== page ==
An international banker failed in an attempt to sue a Portuguese newspaper for libel in London when a judge declared that the case was an abuse of the process of the court.
Mr Justice Dingemans said it was "not worth the time, effort and expense" to allow Alvaro Sobrinho, the former head of BESA, the Angolan subsidiary of Banco Espirito Santo (BES), Portugal's second-largest financial institution, to pursue his case against against Impresa Publishing SA over an article criticising billions of dollars in loans made under his leadership and suggesting that there was reason to suspect wrongdoing in connection with them.
Sobrinho had launched his action over an article published in the 7 June 2014, edition of the weekly newspaper Expresso, and online.
In July 2014 Sobrinho launched a criminal complaint for libel against the newspaper in Portugal.
In August 2014, BES – which owned BESA – collapsed, requiring a bail-out from Portugal's central bank and subsequently being restructured.
This sparked an inquiry by Portugal's Parliament, at which Sobrinho gave evidence which attracted considerable media coverage.
He subsequently dropped a civil claim for 500,000 euros he had launched against Impresa Publishing following the refusal of the public prosecutor to pursue his criminal libel complaint, saying that he felt he had achieved all he could through his evidence to the Parliamentary inquiry.
In September 2014 Impresa sought to strike out the claim Sobrinho had launched in the High Court in London.
Mr Justice Dingemans said that while Expresso had a print circulation of 90,000 copies in Portugal, it had only 52 online subscribers and a circulation of 136 in England and Wales at the time the offending article was published.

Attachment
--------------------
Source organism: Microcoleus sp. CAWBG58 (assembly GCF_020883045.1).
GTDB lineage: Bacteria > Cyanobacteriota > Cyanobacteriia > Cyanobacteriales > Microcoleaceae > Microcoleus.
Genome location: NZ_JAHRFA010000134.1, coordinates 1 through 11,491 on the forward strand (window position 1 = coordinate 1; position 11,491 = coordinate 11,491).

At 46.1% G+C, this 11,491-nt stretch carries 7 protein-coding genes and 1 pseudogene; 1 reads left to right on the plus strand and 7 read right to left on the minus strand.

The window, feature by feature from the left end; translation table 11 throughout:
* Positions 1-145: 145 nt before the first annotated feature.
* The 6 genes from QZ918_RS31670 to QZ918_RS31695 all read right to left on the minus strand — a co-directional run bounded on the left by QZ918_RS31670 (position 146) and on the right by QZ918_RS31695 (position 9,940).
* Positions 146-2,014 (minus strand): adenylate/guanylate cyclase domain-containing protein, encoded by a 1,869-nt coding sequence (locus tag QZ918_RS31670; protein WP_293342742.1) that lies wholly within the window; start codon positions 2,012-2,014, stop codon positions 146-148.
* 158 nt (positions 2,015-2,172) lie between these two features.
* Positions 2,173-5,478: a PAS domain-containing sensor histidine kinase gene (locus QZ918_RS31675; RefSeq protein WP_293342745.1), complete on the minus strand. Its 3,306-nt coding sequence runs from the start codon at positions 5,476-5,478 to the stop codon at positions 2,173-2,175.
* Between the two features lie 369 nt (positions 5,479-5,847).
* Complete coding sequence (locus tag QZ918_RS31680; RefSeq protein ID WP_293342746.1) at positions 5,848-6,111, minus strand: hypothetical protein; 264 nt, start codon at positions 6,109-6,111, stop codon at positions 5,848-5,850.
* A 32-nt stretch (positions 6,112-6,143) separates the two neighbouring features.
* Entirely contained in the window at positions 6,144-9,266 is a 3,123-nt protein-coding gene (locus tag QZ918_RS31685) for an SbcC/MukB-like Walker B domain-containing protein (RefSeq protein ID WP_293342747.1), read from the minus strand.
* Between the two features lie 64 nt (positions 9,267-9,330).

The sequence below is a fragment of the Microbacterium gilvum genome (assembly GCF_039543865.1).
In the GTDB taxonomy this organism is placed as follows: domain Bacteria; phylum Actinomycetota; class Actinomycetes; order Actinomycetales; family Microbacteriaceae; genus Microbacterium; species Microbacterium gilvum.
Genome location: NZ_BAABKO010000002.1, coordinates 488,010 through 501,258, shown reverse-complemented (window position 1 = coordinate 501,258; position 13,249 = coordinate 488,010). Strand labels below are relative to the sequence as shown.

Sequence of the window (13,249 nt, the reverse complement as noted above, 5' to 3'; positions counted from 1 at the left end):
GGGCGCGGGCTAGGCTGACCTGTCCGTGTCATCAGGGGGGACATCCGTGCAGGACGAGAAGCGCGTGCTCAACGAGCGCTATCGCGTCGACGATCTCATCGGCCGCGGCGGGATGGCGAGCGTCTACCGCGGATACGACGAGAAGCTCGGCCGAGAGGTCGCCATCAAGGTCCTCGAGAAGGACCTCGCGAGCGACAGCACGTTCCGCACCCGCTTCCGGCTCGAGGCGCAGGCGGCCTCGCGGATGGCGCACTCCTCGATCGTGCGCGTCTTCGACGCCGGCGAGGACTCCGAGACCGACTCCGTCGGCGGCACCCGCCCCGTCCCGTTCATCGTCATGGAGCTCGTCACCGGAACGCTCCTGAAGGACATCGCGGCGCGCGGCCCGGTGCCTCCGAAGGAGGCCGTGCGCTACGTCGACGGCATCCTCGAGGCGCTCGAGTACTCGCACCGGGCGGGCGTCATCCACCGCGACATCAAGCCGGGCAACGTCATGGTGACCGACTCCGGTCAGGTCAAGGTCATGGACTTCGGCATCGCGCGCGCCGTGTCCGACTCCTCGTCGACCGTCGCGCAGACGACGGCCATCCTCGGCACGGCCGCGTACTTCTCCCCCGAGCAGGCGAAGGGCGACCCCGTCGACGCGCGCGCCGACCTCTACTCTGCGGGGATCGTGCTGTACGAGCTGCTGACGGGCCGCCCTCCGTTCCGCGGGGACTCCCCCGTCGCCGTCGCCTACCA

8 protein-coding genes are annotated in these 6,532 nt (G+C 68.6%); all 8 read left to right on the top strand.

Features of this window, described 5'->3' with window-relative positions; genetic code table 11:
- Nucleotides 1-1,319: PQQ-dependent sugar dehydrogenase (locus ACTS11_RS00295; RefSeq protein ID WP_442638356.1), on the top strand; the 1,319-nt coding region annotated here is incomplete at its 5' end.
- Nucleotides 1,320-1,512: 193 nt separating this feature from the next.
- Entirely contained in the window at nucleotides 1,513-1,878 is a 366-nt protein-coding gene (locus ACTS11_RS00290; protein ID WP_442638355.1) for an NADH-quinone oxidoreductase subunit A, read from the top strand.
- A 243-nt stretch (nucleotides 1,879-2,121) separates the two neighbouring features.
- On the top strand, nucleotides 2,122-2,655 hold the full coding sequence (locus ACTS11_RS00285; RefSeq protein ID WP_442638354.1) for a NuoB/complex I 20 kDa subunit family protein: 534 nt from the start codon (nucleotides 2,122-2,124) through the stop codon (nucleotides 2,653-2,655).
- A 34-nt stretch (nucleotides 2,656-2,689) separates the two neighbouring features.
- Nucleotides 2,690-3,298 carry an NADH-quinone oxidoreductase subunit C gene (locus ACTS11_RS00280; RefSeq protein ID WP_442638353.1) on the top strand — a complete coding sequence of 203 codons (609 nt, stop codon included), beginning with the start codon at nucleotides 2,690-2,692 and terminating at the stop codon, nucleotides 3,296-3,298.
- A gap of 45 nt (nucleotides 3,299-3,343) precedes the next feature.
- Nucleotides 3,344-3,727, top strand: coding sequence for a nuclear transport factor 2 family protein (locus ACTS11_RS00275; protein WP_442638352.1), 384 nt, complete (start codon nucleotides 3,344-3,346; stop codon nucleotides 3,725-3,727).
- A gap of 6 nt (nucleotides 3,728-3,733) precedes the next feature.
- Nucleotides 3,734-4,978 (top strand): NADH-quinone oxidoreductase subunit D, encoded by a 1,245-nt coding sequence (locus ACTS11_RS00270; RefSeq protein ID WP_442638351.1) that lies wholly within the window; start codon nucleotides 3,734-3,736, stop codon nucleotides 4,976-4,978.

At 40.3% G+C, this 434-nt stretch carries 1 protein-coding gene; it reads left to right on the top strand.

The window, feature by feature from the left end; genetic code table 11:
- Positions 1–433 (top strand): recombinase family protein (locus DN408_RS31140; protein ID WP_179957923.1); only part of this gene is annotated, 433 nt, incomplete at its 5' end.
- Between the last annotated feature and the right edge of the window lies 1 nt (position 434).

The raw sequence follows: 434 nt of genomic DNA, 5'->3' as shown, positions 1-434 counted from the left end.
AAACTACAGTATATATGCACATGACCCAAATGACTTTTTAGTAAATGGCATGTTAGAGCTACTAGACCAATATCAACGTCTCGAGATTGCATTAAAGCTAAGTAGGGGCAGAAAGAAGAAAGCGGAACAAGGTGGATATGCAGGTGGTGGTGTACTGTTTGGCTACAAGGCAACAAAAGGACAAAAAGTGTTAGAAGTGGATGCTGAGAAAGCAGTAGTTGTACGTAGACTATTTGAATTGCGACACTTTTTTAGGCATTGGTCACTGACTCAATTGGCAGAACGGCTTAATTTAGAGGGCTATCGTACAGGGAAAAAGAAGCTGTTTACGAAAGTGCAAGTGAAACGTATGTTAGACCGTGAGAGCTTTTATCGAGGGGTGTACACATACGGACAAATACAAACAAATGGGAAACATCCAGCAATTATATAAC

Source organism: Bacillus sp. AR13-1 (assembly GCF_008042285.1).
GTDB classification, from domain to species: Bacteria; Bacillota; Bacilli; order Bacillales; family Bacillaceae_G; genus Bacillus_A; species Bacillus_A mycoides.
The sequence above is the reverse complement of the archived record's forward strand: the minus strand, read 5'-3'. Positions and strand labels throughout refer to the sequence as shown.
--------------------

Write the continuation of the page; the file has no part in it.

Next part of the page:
Sobrinho was required by section 1 of the Defamation Act 2013 to show that his reputation in England and Wales had suffered serious harm as a result of the publication, the judge said.
The evidence before him, he said, did not demonstrate what the claimant had said was an "enormous circulation and readership" for the newspaper and its website in the England and Wales jurisdiction.
As Sobrinho had launched, then dropped, proceedings in Portugal, under the decisions of the House of Lords and European Court of Justice in Shevill v Presse Alliance, he could now only seek to recover damages for the harm his reputation had suffered in the England and Wales jurisdiction.
Mr Justice Dingemans said: "It should be noted that unless serious harm to reputation can be established, an injury to feelings alone, however grave, will not be sufficient."
Sobrinho was involved with the Duke of Edinburgh's International Award Programme, the Vaccine Alliance as well as the Planet Earth Institute, a charity registered in England, and based in London.
But his evidence had not shown that he was aware of any harm to his reputation from publication of the article in England and Wales – in contrast to proceedings in Portugal, where according to his evidence, people who had read the article contacted him directly and made derogatory comments "about him being an outcast dishonest banker who had embezzled funds".